Why Men's and Women's Brains Are So Different

By AMNW Intern

If you've ever been annoyed when your man doesn't seem to be listening to you, you might be relieved to know he isn't doing it intentionally but his brain is making him do it! Certified Emotional Intelligence Consultant Susan Zabriskie had some interesting facts about the differences in our brains and what you can do to improve communication with your spouse.

To build authentic relationships, it’s important to step back from what society or culture tells us who men and women are or “should be” and instead take a look at our differences from a brain-based, physiological perspective.  Doing so can really be insightful and help us gain an awareness that can make a big difference in how successfully and effectively we relate to each other. 

It's important to know that we’re speaking in generalities and not trying to stereotype anyone – male or female.  Some men are very adept at expressing their emotions.  In general, though – there are basic brain differences both structurally and hormonally that explain some of these classic stereotypes.

Difference #1:  A man’s brain isn’t wired for language to the same degree as a woman’s. (We discussed this in the segment on empathy, but it’s highly relevant to this episode, too.) Women have 6-7 language centers in our brains. Men have only 1-2 in their left hemisphere. 

Bottom line: A man’s brain quickly becomes overtaxed with all the language and starts to shut down. Their brains literally cannot take in any more words.

Difference #2: Women, on average, have many more neural pathways throughout the brain and especially to and from the brain’s emotional center; hence they tend to see the world from a more emotion-centered perspective.

The bottom line: Women process information far more in their emotion centers then do men.

Difference #3: men have a smaller hippocampus. Because of this, men don’t recall their emotional experiences as readily, so their conversation is not as focused on feelings as much as women’s.  Women can interpret this as being “insensitive”.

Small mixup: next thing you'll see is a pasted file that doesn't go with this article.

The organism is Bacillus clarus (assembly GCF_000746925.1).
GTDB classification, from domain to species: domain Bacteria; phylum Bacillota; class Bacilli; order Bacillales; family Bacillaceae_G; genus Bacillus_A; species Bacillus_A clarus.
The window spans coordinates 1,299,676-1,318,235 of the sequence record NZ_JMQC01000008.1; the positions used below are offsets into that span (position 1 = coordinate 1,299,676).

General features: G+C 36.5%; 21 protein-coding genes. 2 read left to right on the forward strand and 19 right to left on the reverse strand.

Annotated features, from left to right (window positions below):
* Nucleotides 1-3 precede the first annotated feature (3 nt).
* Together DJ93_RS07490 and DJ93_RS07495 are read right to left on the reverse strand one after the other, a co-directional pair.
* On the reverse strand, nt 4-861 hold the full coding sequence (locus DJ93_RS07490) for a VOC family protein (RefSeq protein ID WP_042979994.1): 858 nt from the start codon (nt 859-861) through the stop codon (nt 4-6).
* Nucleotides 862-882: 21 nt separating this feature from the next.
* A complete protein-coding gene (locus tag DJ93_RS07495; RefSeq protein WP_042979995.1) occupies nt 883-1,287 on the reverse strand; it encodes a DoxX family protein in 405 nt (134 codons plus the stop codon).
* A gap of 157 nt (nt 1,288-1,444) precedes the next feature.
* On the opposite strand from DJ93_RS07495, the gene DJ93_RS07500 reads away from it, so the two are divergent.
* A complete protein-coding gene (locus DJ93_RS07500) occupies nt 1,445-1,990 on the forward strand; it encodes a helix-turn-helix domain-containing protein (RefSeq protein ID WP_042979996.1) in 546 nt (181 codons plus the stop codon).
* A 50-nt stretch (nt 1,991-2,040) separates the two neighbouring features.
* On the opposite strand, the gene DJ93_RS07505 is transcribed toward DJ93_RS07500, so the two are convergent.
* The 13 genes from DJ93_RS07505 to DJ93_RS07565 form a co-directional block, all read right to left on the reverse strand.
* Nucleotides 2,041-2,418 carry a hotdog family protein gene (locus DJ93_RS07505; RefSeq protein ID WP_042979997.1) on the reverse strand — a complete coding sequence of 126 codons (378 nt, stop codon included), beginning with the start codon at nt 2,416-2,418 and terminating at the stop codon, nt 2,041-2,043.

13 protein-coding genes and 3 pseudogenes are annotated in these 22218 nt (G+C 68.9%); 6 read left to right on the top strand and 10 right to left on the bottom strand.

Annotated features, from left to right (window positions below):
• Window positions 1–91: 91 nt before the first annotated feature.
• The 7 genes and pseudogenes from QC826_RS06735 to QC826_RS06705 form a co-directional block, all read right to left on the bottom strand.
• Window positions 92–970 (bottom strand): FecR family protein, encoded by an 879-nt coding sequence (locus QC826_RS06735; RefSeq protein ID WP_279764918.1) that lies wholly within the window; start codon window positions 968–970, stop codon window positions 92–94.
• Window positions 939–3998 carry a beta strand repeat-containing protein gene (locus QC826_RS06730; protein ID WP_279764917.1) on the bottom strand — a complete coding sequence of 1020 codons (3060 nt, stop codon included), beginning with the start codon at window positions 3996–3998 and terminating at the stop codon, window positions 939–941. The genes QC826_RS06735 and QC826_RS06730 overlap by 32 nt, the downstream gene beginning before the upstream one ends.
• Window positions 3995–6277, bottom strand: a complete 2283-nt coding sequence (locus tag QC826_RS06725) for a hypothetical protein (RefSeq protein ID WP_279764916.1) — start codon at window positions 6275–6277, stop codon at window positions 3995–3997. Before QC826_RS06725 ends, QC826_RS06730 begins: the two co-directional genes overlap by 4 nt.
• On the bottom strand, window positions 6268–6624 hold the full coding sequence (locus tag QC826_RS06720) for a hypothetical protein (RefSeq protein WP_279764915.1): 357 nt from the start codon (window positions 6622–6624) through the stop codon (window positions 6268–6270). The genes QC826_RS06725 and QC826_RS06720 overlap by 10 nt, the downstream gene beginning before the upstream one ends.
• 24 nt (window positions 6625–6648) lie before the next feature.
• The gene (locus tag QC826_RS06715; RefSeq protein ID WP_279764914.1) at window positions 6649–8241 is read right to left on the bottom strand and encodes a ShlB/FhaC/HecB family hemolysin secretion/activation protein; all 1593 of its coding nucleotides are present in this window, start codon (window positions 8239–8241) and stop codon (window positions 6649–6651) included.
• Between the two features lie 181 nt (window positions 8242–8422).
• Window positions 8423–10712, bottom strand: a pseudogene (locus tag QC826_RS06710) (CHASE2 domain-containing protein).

Difference #4:  Corpus callosum – bundle of nerves that divides left and right hemispheres. This structure is 25% smaller in men. Men don’t move as many “feeling-thoughts” to their verbal center so they have a harder time voicing their feelings.

Difference #5: Brain stem – males have more spatial centers and rely more on brain stem (primitive brain) activity. Process their world much more from a physical – spatial perspective, causing him to act first; think and feel later. They are more apt to choose a physical response to emotion.

Difference #6: Also – hormonally – women have much more Oxytocin – the “cuddle” or “bonding” hormone.  What allows us to bond with and nurture children, but also prompts us to seek social interaction much more so than men.  We feel really good when we’re sharing and talking with our friends – very soothing to us.

Important point: The above differences influences why men tend to go into a problem solving mode – their brain is being increasingly stressed (verbally and emotionally). If he starts to analyze the situation he can stem the tide of words, remove the emotionality from it and cause his brain to de-stress.

Both men and women:
- Don’t judge each other for our inherent differences, but seek to wholeheartedly understand and accept each other. 
- Honor theses differences. Allow each other the benefit of the doubt.
For women:
- Share your feelings in shorter, more targeted segments. 
- If you’re just looking to be heard, let him know this up front. 
- Preface your feelings with a request that he just listen; that you’re not looking for a solution.
- While you are sharing, periodically ask him to paraphrase back to you both what he is hearing you say and how he thinks you are feeling. Keeps you connected!


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